Hepatitis C Virus (HCV)

Immune globulin (IG) and antiviral agents are not recommended for PEP after exposure to HCV-positive blood or OPIM.4 In addition, no guidelines exist for the treatment of acute HCV infection. However, limited data indicate that antiviral therapy might be beneficial when initiated early in the course of an acute HCV infection.4 Recommendations for postexposure evaluation and follow-up (Table 2) are intended to achieve early diagnosis of HCV infection.

Table 2. Recommendations for follow-up subsequent to exposure to the HCV.4
Source person
  • Testing for anti-HCV*
Exposed person
  • If the source person is anti-HCV negative
    • Baseline testing or further follow-up of the exposed person is not necessary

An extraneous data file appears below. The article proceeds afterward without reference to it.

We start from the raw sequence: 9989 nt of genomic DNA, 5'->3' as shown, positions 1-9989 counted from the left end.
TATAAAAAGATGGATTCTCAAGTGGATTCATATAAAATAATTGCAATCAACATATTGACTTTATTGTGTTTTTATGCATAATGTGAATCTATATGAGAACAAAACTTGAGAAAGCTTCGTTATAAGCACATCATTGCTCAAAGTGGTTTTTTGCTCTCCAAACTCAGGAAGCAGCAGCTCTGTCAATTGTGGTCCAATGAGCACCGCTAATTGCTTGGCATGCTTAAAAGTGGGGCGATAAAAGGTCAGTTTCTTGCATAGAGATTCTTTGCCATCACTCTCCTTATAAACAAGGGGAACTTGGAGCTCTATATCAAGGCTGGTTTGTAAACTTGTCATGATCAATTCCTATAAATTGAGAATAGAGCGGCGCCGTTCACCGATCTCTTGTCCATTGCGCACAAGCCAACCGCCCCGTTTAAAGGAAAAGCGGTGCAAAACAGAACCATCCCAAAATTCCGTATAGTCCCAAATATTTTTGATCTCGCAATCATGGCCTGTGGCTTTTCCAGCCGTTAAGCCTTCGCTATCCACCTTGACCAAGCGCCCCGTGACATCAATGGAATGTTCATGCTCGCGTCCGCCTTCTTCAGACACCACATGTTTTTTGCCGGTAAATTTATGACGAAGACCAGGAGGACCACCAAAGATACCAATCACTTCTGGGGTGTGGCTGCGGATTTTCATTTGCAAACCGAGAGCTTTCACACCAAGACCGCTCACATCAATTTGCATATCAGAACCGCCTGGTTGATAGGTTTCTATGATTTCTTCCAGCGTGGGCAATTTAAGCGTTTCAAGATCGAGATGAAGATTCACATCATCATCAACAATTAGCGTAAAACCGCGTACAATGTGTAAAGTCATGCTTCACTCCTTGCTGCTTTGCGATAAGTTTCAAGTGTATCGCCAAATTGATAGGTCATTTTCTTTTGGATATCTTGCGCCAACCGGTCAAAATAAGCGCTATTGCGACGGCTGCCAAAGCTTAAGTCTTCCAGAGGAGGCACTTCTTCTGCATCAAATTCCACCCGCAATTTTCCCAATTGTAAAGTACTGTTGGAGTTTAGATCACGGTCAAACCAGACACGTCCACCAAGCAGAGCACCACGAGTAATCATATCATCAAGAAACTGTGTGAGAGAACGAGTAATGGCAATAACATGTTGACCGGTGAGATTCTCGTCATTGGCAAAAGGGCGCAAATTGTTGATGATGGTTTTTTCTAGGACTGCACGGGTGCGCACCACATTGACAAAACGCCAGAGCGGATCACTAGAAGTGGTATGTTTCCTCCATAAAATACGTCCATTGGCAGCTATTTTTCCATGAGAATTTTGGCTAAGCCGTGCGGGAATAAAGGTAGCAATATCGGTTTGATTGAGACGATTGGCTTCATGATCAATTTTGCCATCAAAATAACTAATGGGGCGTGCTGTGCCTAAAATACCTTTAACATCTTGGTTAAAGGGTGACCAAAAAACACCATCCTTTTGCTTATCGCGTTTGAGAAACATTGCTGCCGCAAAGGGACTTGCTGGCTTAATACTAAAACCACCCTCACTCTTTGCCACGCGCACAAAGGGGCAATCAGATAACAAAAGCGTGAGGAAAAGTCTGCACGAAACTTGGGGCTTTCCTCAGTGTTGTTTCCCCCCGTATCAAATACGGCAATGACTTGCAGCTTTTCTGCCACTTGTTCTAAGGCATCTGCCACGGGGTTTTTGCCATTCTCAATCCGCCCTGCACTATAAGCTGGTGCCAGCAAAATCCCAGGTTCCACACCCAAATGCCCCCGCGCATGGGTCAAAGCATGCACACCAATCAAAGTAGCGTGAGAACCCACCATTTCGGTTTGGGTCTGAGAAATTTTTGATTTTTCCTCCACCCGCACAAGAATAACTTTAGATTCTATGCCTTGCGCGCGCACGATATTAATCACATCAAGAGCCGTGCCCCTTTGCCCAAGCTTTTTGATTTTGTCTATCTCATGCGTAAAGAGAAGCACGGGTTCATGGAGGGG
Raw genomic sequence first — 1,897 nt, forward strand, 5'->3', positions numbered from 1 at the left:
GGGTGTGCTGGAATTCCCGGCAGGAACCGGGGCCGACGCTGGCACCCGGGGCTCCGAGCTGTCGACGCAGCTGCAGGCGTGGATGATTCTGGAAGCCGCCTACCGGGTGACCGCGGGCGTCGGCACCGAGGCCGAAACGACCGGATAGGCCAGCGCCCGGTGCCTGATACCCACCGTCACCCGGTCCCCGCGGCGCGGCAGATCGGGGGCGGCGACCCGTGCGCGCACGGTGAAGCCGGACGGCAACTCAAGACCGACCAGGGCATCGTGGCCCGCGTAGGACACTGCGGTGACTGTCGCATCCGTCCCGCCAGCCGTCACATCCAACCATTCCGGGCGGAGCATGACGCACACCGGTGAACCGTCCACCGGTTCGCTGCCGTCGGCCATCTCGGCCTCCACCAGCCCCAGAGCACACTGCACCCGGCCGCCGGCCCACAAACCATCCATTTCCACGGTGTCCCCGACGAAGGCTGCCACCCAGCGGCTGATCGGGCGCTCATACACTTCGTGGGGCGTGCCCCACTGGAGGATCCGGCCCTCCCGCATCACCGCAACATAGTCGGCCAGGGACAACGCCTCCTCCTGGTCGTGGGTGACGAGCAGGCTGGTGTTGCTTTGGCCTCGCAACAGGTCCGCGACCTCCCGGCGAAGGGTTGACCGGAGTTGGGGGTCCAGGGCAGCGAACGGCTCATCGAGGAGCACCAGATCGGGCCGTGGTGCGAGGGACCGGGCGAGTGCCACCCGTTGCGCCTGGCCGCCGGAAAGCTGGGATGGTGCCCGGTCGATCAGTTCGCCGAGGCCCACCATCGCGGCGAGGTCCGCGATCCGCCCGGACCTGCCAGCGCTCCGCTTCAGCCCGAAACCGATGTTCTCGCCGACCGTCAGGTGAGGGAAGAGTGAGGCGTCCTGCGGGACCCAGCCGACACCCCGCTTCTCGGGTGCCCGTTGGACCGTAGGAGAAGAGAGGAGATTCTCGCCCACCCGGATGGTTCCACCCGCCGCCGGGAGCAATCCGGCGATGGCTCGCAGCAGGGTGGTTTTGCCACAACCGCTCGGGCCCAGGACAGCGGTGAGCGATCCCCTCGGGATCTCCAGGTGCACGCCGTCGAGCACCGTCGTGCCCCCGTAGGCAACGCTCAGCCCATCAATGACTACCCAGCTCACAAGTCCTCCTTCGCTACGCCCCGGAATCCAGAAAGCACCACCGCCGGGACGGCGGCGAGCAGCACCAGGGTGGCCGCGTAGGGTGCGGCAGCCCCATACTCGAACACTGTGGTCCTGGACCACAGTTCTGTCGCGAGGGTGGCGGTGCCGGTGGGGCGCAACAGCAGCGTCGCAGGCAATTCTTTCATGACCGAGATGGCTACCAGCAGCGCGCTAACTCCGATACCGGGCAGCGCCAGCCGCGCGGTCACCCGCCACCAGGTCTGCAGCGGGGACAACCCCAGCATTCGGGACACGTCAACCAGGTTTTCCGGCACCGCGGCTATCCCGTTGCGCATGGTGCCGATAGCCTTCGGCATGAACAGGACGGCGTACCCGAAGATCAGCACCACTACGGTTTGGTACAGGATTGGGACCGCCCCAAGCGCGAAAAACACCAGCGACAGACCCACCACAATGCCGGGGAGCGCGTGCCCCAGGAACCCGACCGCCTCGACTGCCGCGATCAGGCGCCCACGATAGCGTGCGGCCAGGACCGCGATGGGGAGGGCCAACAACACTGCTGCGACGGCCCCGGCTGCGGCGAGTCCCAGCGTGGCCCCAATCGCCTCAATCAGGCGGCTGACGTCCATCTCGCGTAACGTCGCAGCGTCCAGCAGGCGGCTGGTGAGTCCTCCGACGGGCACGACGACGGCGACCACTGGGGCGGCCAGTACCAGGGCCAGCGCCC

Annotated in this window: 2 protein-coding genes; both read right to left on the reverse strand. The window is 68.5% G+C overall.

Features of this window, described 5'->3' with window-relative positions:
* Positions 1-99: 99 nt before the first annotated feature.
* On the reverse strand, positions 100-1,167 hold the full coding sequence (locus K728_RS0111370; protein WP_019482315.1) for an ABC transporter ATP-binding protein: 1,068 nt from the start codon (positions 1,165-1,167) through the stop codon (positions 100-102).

• If source person is anti-HCV positive
    • Baseline testing
      • for anti-HCV* and ALT (a liver enzyme) activity
    • Follow-up testing
      • for HCV RNA in 4-6 weeks
      • for anti-HCV* and ALT (a liver enzyme) activity in 4-6 months
*Confirm all anti-HCV-positive results by enzyme immunoassay using recombinant immunoblot assay (RIBA™)

Expert counseling is recommended for HCP exposed to the HCV, especially in cases of known or suspected pregnancy, breastfeeding, or serious medical illnesses. Additional information should be provided on any special precautions to prevent secondary transmission of the HCV during the follow-up period, current information on how to modify sexual practices and strategies to prevent pregnancy, and on donating blood, plasma, organs, tissue, or semen.4

No modifications of patient-care responsibilities are necessary based solely on an exposure to HCV-positive blood or OPIM.4 If an exposed person becomes acutely infected with the HCV, the person should be evaluated according to published recommendations for infected healthcare providers. Those who are chronically infected with the HCV should ensure adherence to the principles of Standard and Transmission-based Precautions and all other recommendations.6,7